I've been turning the question over in my mind since I read this article the other day. A company that delivers milk and basic groceries is moving to online-only billing and account management - the article quotes various people who are "disgusted" that the company are cutting off their "elderly or vulnerable customers". It's one relatively niche example that raises a much broader question, and the idea of people still living without some form of internet access genuinely caught me by surprise.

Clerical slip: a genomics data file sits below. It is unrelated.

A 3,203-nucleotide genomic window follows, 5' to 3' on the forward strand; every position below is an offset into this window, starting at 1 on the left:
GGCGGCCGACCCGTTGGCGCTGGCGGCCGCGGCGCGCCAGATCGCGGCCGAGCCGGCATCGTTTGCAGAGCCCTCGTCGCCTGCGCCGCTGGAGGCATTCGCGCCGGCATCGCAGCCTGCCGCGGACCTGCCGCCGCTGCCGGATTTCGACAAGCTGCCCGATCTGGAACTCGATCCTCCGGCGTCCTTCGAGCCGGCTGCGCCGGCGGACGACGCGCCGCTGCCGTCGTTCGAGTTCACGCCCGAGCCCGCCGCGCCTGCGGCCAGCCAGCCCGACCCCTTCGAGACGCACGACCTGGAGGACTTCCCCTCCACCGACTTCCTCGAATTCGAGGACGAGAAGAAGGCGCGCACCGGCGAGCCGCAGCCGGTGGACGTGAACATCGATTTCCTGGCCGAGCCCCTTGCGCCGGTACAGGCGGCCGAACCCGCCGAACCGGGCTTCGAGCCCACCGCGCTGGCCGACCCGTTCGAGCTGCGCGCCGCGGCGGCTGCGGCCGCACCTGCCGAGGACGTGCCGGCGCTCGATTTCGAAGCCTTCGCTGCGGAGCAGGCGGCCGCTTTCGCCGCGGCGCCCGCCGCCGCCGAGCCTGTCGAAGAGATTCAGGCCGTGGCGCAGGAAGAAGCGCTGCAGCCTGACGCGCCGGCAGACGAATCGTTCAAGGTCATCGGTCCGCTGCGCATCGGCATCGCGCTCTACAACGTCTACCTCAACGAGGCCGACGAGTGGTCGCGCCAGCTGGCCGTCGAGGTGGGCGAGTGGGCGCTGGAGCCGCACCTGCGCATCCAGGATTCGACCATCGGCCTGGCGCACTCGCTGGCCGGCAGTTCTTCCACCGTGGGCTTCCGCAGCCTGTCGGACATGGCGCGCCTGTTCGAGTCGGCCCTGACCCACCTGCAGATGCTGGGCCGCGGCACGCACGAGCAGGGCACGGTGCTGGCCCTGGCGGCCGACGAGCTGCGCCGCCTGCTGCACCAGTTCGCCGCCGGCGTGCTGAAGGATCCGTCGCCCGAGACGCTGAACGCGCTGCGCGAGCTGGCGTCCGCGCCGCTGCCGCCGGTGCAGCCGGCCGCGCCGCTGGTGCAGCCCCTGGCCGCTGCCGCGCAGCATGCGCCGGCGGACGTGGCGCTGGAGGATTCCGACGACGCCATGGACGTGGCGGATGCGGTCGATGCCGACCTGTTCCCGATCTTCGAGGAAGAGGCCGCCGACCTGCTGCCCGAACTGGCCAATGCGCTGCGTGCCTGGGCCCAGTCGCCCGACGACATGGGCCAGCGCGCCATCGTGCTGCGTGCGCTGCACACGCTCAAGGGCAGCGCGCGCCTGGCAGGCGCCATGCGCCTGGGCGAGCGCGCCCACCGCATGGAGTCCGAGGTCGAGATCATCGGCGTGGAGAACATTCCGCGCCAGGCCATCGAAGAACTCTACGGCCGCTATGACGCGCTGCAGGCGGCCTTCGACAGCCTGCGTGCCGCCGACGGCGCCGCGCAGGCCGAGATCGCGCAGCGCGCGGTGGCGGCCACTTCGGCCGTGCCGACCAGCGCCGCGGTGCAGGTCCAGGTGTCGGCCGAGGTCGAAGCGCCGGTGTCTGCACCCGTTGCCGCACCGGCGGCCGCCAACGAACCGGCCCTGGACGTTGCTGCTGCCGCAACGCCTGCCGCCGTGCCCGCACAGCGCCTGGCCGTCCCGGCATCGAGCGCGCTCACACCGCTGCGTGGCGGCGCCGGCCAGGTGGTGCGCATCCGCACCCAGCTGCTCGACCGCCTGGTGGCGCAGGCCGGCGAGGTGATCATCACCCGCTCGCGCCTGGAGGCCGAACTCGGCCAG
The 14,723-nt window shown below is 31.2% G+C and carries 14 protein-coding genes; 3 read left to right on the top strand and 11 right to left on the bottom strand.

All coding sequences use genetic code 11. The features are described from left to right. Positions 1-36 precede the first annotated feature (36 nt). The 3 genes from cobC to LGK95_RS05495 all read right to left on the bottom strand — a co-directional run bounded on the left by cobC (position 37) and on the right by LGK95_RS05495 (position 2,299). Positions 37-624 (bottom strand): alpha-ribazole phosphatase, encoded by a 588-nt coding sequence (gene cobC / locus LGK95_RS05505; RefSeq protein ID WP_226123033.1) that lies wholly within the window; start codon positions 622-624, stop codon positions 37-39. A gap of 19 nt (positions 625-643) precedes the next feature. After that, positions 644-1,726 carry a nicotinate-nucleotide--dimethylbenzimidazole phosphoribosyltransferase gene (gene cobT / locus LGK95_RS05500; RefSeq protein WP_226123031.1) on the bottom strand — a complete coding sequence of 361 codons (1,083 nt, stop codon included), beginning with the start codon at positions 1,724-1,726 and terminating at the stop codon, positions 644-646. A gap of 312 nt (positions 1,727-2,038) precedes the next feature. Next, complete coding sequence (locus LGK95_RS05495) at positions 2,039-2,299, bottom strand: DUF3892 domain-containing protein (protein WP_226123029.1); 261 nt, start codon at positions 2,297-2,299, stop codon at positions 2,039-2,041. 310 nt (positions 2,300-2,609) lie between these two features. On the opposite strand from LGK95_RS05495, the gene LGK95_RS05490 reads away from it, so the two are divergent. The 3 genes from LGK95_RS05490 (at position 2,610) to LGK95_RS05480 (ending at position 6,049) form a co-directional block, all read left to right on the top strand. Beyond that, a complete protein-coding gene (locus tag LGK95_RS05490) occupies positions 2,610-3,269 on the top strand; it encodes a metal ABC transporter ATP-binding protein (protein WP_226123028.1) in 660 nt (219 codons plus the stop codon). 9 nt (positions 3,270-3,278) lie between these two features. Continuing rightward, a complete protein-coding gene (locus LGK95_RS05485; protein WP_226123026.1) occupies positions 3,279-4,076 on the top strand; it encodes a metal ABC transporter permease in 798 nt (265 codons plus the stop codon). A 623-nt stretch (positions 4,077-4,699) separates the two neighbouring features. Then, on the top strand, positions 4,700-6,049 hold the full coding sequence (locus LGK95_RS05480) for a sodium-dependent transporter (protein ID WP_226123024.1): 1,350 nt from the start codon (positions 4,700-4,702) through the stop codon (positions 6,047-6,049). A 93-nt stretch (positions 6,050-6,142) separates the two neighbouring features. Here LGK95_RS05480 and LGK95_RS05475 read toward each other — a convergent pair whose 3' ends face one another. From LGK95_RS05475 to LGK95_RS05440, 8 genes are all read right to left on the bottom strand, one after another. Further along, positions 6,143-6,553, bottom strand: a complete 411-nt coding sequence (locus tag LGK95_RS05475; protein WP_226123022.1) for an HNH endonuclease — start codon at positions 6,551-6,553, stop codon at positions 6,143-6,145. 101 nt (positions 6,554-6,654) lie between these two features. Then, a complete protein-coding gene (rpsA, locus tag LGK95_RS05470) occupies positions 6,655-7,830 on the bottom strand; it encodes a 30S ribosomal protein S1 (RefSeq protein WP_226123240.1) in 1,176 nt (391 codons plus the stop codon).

The UK has 94.6% internet penetration, relatively low costs (£10/month or less) for basic access, and a variety of subsidised schemes available for people to get basic hardware. That said, there are always gaps for people to fall through, and that last 5% still represents over three million people. At what point does it become reasonable to assume everybody is, or has the opportunity to be, online?